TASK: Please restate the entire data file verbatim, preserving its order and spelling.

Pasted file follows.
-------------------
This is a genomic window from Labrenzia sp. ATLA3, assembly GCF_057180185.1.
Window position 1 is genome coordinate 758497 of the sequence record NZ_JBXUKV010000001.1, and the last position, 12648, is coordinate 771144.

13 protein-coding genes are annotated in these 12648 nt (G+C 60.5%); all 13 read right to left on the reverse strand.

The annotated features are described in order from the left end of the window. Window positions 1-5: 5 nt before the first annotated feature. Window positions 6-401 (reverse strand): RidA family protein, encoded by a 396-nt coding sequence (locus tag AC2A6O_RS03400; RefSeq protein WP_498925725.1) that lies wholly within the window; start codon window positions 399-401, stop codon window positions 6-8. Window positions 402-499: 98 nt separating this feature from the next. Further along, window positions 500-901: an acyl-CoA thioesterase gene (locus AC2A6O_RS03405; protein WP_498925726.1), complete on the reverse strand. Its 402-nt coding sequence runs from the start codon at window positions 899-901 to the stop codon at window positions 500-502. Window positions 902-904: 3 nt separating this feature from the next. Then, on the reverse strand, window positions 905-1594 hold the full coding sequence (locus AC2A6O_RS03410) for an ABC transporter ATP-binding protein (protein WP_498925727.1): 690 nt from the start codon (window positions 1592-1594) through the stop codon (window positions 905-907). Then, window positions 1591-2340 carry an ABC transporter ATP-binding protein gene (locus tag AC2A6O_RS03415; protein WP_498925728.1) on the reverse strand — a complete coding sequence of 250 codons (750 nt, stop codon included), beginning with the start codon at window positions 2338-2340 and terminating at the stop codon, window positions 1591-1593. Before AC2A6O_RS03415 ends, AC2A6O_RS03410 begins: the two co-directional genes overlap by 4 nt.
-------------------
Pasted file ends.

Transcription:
This is a genomic window from Labrenzia sp. ATLA3, assembly GCF_057180185.1.
Window position 1 is genome coordinate 758497 of the sequence record NZ_JBXUKV010000001.1, and the last position, 12648, is coordinate 771144.

13 protein-coding genes are annotated in these 12648 nt (G+C 60.5%); all 13 read right to left on the reverse strand.

The annotated features are described in order from the left end of the window. Window positions 1-5: 5 nt before the first annotated feature. Window positions 6-401 (reverse strand): RidA family protein, encoded by a 396-nt coding sequence (locus tag AC2A6O_RS03400; RefSeq protein WP_498925725.1) that lies wholly within the window; start codon window positions 399-401, stop codon window positions 6-8. Window positions 402-499: 98 nt separating this feature from the next. Further along, window positions 500-901: an acyl-CoA thioesterase gene (locus AC2A6O_RS03405; protein WP_498925726.1), complete on the reverse strand. Its 402-nt coding sequence runs from the start codon at window positions 899-901 to the stop codon at window positions 500-502. Window positions 902-904: 3 nt separating this feature from the next. Then, on the reverse strand, window positions 905-1594 hold the full coding sequence (locus AC2A6O_RS03410) for an ABC transporter ATP-binding protein (protein WP_498925727.1): 690 nt from the start codon (window positions 1592-1594) through the stop codon (window positions 905-907). Then, window positions 1591-2340 carry an ABC transporter ATP-binding protein gene (locus tag AC2A6O_RS03415; protein WP_498925728.1) on the reverse strand — a complete coding sequence of 250 codons (750 nt, stop codon included), beginning with the start codon at window positions 2338-2340 and terminating at the stop codon, window positions 1591-1593. Before AC2A6O_RS03415 ends, AC2A6O_RS03410 begins: the two co-directional genes overlap by 4 nt.